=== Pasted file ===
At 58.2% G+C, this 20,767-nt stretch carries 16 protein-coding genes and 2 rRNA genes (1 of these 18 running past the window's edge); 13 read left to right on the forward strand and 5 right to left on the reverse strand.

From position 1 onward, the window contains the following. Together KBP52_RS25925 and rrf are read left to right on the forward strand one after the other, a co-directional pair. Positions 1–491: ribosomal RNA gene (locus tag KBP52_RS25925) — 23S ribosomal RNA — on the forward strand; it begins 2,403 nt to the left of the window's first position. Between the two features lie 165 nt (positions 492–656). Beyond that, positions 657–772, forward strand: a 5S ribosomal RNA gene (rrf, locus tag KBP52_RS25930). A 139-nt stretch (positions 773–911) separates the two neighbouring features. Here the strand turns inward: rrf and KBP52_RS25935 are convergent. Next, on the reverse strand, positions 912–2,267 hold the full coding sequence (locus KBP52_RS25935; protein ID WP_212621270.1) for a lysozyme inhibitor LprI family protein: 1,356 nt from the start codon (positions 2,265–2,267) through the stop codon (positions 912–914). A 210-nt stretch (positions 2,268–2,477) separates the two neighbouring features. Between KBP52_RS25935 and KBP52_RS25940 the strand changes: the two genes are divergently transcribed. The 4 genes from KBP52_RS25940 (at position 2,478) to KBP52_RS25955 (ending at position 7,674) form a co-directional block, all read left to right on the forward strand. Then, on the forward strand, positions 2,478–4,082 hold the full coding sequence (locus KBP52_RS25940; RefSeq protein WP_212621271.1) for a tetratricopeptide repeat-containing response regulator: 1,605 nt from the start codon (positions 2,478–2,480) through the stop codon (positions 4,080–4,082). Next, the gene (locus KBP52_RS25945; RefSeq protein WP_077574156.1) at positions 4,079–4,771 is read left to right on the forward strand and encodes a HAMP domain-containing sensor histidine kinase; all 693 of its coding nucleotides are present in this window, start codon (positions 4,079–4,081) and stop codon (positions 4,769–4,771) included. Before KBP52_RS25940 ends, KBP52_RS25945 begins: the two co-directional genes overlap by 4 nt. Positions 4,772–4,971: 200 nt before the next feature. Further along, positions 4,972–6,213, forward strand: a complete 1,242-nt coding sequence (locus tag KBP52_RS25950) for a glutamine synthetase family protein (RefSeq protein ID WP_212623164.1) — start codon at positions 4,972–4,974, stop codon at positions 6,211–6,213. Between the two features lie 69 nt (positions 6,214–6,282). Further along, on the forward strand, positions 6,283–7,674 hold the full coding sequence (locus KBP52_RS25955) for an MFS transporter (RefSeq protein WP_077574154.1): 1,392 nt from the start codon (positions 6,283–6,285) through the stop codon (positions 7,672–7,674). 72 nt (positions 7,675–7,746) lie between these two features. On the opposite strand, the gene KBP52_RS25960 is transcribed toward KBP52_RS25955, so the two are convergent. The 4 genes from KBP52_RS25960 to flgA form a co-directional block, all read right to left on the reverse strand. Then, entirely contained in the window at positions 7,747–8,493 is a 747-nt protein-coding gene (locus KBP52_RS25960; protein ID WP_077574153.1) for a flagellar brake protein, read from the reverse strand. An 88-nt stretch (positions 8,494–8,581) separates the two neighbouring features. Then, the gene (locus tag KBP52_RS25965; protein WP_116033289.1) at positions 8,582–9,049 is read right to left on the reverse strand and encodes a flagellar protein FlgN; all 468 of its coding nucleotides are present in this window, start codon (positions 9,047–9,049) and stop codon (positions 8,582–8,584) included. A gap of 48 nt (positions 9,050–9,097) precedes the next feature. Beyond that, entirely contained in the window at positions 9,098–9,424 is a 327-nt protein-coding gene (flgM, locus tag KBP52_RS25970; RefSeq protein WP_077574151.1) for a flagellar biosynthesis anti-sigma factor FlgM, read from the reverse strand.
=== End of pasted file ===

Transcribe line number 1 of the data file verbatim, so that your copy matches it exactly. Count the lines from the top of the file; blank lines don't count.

At 58.2% G+C, this 20,767-nt stretch carries 16 protein-coding genes and 2 rRNA genes (1 of these 18 running past the window's edge); 13 read left to right on the forward strand and 5 right to left on the reverse strand.